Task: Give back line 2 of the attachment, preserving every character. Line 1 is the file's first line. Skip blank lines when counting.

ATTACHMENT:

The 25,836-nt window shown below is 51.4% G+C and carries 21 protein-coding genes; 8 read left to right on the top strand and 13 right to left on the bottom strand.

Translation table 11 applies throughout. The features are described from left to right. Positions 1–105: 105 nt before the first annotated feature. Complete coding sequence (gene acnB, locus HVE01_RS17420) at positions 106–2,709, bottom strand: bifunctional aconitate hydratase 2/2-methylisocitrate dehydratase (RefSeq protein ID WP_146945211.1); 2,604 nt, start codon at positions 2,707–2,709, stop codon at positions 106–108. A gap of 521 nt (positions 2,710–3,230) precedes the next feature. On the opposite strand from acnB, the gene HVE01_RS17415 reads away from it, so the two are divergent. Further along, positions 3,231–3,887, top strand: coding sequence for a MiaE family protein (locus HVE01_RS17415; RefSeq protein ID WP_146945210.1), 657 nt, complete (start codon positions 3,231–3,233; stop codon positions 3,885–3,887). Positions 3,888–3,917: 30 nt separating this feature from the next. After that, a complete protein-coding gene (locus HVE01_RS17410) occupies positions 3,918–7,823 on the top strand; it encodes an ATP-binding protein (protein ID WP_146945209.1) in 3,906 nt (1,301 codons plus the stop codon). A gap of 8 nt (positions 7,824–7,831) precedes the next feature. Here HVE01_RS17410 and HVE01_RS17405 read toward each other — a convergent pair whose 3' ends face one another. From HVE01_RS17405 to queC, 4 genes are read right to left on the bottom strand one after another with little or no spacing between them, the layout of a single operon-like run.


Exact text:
Translation table 11 applies throughout. The features are described from left to right. Positions 1–105: 105 nt before the first annotated feature. Complete coding sequence (gene acnB, locus HVE01_RS17420) at positions 106–2,709, bottom strand: bifunctional aconitate hydratase 2/2-methylisocitrate dehydratase (RefSeq protein ID WP_146945211.1); 2,604 nt, start codon at positions 2,707–2,709, stop codon at positions 106–108. A gap of 521 nt (positions 2,710–3,230) precedes the next feature. On the opposite strand from acnB, the gene HVE01_RS17415 reads away from it, so the two are divergent. Further along, positions 3,231–3,887, top strand: coding sequence for a MiaE family protein (locus HVE01_RS17415; RefSeq protein ID WP_146945210.1), 657 nt, complete (start codon positions 3,231–3,233; stop codon positions 3,885–3,887). Positions 3,888–3,917: 30 nt separating this feature from the next. After that, a complete protein-coding gene (locus HVE01_RS17410) occupies positions 3,918–7,823 on the top strand; it encodes an ATP-binding protein (protein ID WP_146945209.1) in 3,906 nt (1,301 codons plus the stop codon). A gap of 8 nt (positions 7,824–7,831) precedes the next feature. Here HVE01_RS17410 and HVE01_RS17405 read toward each other — a convergent pair whose 3' ends face one another. From HVE01_RS17405 to queC, 4 genes are read right to left on the bottom strand one after another with little or no spacing between them, the layout of a single operon-like run.